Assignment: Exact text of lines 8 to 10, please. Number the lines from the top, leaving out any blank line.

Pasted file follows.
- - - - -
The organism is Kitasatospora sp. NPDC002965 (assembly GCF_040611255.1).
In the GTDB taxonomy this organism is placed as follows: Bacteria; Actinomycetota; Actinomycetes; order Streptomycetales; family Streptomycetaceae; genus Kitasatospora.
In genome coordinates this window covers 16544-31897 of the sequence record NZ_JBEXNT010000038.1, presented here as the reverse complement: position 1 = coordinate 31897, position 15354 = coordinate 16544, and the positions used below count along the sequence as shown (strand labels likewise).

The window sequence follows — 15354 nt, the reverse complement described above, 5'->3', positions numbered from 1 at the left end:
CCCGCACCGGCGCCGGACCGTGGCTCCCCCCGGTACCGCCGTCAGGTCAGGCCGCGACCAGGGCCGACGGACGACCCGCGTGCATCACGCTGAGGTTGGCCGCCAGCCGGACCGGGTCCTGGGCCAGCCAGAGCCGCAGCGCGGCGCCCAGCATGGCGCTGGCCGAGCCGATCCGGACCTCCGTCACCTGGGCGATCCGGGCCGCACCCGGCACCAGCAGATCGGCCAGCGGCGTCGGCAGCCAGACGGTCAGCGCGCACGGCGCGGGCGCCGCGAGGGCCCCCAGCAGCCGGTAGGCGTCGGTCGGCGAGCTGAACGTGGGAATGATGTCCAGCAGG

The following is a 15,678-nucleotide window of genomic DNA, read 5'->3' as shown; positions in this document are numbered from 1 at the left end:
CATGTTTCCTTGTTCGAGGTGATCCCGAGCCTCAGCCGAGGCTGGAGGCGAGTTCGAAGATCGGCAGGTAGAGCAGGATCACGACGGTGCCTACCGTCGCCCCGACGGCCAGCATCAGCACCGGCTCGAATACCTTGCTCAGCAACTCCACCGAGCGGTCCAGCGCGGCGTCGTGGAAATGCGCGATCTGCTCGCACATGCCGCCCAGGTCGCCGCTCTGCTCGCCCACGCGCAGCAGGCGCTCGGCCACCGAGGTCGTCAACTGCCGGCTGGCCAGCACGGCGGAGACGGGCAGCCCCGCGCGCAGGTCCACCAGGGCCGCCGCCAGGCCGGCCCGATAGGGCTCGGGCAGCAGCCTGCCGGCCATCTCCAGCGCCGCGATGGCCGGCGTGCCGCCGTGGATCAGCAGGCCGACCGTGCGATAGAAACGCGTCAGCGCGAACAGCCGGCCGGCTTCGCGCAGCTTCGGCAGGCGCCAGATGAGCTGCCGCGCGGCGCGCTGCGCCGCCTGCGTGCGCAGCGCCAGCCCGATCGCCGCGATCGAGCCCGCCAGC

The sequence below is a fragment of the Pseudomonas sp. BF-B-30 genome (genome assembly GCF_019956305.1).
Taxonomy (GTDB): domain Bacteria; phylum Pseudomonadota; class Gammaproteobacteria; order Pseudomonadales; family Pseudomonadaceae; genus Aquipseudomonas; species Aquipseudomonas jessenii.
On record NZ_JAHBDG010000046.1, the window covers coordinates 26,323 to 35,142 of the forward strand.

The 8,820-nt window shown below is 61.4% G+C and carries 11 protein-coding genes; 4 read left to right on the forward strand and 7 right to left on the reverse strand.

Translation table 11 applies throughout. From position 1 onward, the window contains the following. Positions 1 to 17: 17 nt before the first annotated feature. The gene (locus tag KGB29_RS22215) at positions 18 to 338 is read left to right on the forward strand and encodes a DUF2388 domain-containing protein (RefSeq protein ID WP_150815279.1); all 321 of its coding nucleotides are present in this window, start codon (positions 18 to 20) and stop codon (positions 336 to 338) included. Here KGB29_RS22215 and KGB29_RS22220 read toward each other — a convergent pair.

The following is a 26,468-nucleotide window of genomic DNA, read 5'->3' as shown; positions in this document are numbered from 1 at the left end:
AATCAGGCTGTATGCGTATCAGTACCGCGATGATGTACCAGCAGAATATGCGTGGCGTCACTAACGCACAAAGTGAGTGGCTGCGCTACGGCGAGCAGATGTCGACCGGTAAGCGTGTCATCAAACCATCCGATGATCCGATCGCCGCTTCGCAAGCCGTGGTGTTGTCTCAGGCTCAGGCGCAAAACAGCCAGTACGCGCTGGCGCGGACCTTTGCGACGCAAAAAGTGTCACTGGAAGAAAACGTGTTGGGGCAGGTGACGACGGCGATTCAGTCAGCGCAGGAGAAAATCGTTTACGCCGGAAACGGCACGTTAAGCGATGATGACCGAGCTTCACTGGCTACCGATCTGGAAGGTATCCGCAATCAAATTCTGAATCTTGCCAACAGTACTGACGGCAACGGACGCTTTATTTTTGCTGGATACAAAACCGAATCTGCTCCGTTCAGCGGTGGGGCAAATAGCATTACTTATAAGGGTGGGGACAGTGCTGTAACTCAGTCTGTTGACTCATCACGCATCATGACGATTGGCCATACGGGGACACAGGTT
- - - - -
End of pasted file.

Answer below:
The sequence below is a fragment of the Pseudomonas sp. BF-B-30 genome (genome assembly GCF_019956305.1).
Taxonomy (GTDB): domain Bacteria; phylum Pseudomonadota; class Gammaproteobacteria; order Pseudomonadales; family Pseudomonadaceae; genus Aquipseudomonas; species Aquipseudomonas jessenii.
On record NZ_JAHBDG010000046.1, the window covers coordinates 26,323 to 35,142 of the forward strand.